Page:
The Figure of Judith in Anglo-Saxon England

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This paper explores the appearances of the character of Judith in the literature of

Anglo-Saxon England. Transported from the Apocryphal book of the Old Testament to

the Latin Vulgate Bible by St. Jerome, this Hebrew heroine held an enduring fascination

for medieval and early modern writers and artists, and her story gained in stature and

meaning with each telling. This paper explores the interpretations and implications of the

use of the Judith story in Anglo-Saxon times. Focusing on each work in context of the

larger tradition, the paper analyzes the impact the literature might have had on its

audience, specifically in what it suggests about prevailing attitudes toward women. The

exploration will begin with a broad survey of the cultural attitudes concerning women in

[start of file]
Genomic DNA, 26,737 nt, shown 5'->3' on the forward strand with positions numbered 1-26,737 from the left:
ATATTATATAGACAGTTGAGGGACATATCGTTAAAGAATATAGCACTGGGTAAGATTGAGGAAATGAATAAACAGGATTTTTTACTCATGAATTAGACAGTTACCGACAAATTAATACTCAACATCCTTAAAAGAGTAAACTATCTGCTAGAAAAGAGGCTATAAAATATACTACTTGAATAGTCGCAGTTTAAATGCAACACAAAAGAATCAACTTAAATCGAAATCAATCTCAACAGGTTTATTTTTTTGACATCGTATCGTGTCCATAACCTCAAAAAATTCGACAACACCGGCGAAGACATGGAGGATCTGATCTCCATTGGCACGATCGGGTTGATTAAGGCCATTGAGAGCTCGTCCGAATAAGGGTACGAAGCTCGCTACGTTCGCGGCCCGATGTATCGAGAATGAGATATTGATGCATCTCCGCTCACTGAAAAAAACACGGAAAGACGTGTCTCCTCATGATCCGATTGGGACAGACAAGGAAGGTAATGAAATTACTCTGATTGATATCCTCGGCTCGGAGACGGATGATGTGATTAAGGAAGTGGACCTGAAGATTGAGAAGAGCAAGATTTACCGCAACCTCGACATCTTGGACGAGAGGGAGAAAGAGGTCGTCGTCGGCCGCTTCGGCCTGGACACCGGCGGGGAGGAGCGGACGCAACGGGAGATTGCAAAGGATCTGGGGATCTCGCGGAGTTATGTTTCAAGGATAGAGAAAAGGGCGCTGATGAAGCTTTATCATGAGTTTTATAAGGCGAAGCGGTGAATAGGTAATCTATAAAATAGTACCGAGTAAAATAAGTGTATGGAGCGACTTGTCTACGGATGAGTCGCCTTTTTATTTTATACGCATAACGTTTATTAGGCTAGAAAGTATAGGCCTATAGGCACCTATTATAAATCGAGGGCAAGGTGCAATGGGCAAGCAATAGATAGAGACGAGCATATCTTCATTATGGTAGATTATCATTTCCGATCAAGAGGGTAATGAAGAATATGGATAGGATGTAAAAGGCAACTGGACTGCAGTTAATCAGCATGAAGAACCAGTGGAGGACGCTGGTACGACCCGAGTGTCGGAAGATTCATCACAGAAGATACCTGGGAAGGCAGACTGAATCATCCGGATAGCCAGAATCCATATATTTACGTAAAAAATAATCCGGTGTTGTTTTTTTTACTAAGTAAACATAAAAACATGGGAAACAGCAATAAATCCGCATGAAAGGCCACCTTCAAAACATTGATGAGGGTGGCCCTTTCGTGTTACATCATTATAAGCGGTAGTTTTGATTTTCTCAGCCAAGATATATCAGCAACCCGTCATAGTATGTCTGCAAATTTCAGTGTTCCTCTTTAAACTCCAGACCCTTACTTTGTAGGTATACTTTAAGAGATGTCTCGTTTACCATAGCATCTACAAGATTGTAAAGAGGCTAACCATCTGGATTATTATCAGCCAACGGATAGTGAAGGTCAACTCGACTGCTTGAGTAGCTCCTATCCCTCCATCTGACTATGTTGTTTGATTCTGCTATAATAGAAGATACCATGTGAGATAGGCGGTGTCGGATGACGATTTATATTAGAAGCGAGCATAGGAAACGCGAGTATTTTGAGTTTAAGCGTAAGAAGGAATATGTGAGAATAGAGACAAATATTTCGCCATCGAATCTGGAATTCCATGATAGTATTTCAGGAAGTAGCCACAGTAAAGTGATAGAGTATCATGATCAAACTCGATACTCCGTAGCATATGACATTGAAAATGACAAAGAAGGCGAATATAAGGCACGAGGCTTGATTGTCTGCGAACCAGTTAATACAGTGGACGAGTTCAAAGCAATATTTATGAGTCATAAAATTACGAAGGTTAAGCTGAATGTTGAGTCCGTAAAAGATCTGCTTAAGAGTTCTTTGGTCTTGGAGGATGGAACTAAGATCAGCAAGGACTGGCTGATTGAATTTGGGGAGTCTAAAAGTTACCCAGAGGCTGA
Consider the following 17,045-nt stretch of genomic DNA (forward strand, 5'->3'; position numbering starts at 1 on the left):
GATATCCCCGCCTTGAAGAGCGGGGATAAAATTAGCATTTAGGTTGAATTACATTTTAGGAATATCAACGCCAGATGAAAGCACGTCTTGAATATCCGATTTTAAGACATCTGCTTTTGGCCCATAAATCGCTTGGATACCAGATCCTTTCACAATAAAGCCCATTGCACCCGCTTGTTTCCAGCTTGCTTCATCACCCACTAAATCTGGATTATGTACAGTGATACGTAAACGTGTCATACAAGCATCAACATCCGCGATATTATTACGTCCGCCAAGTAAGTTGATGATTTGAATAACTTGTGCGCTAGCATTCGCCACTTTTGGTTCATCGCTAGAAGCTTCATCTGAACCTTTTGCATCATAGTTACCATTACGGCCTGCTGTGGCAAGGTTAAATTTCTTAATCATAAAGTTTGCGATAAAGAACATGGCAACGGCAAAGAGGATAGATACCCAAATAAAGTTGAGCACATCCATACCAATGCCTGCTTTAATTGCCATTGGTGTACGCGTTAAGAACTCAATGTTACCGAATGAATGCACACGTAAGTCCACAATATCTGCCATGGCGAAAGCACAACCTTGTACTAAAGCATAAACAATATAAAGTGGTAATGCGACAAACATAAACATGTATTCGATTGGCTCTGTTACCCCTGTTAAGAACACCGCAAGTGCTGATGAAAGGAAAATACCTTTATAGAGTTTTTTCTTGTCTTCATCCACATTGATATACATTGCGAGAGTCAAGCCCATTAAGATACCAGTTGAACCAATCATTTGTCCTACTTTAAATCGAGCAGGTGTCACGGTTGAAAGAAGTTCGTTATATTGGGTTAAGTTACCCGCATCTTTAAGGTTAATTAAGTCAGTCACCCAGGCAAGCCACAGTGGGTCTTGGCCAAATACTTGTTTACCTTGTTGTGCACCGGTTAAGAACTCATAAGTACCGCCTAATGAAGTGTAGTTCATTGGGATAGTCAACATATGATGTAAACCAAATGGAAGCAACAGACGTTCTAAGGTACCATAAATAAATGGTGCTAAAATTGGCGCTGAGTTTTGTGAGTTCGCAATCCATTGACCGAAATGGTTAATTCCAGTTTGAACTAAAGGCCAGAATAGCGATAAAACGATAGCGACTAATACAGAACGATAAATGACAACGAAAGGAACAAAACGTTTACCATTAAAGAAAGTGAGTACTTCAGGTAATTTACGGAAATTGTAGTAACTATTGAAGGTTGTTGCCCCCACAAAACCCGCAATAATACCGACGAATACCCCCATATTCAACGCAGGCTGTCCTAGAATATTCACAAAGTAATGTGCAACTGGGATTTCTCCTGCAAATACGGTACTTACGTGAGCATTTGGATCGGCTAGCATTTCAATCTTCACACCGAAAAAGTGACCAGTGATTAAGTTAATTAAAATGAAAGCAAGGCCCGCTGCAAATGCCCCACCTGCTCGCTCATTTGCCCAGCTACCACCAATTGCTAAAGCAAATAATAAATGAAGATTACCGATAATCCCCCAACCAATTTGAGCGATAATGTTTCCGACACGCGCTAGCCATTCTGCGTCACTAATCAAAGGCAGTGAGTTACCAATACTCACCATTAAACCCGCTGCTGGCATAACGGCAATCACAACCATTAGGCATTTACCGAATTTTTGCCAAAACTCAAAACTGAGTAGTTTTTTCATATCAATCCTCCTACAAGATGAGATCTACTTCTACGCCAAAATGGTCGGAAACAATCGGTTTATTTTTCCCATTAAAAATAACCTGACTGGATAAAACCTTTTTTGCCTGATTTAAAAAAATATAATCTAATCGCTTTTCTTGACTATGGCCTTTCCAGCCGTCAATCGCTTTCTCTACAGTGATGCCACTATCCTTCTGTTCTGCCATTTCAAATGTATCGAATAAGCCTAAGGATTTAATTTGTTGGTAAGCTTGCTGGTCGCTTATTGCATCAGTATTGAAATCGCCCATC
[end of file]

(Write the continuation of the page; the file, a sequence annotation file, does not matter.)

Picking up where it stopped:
Anglo-Saxon England and will then proceed to a closer examination of the portrayal of

women in various types of literature. Next the paper will examine the tradition of storytelling

and interpretation that grew around Judith, beginning during the early years of the

Christian Church and flowering in the poetry and prose of Anglo-Saxon England. This

paper argues that readings of the Judith story comment revealingly on the place of

women in Anglo-Saxon society as well as the possibilities for action and selfhood the

Judith stories characterize for the female element of the audience. As a narrative

tradition developing into myth, the story of Judith contains and contributes to the

culture’s consciousness of women as well as the consciousness of individual women.

Ultimately, the analysis shows that that Judith’s incarnations in Anglo-Saxon England

bear a curiously modern relevance. She transcends genre, context, and culture,

performing a boundary- and barrier-crossing function which even today can serve to

liberate and perpetuate healthy perceptions of culture, community, and womanhood

which integrate rather than isolate the female element of society.


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